To make a value stream work, the development team must enlarge its horizon, to consider actors beyond the team - such as enterprise security, operations, and so on. The world does not revolve around the development team: it revolves around the value pipeline, and that means there must be lots of ongoing collaboration with parties beyond the team. This is perfectly consistent with Agile values and principles, but it is a different viewpoint than is traditional for Agile in the way that it is normally practiced. For example, should those parties that are external to the development team be in the standup? Normal Agile practices do not answer that question, and there are many other similar questions that need to be answered to make DevOps work.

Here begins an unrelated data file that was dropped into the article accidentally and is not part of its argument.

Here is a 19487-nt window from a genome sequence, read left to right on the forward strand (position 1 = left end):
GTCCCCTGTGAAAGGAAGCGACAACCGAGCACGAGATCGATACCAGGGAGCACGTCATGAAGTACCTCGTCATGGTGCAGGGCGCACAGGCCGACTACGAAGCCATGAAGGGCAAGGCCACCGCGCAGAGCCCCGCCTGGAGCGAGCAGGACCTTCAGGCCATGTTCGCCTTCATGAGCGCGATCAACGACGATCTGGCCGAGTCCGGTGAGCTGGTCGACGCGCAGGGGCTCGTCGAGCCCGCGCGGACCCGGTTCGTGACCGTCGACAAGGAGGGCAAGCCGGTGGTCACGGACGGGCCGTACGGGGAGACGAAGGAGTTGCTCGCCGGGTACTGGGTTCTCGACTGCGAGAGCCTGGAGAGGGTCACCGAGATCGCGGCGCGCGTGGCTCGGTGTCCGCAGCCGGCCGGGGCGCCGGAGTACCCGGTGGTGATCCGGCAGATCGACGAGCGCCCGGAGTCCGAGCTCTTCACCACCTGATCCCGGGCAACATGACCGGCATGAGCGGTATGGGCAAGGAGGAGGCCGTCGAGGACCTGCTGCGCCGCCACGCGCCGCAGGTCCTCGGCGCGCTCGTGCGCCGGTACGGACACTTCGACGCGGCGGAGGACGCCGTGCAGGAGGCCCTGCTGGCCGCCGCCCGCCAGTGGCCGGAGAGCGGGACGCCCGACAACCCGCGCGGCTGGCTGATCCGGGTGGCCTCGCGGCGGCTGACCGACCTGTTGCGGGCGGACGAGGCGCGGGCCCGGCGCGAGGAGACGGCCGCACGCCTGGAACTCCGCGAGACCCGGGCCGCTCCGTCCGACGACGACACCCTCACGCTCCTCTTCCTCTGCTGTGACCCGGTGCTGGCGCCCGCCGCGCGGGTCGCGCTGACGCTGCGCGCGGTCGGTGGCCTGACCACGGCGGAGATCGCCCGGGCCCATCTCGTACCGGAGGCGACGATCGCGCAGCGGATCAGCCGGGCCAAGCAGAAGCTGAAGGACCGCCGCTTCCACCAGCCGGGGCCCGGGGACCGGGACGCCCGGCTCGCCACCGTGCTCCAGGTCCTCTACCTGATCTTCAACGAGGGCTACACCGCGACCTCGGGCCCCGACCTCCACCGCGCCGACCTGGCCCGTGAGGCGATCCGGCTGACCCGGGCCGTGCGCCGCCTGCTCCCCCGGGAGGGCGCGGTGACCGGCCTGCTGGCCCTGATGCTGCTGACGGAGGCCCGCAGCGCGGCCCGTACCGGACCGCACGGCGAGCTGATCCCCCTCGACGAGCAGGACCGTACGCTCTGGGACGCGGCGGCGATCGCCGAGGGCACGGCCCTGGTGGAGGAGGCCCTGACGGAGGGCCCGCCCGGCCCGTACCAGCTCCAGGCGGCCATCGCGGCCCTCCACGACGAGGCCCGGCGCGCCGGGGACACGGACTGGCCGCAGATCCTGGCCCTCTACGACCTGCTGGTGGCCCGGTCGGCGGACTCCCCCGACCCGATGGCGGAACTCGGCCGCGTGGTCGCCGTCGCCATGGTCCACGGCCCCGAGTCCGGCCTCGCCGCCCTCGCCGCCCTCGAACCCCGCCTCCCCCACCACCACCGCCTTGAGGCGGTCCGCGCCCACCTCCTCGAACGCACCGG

Behavior-Driven Development Versus Test -Driven DevelopmentThe practice of Test-Driven Development (TDD) is deeply entrenched in Agile culture. Teams that practice it are often viewed as advanced, whereas teams that do not are considered by many in the Agile community to be less advanced. Alas, TDD has come under fire, and there are many people who feel that it is not the best approach for everyone in all cases. Regardless of that, it turns out that DevOps does not need TDD for an effective pipeline. What DevOps needs is Behavior-Driven Development (BDD).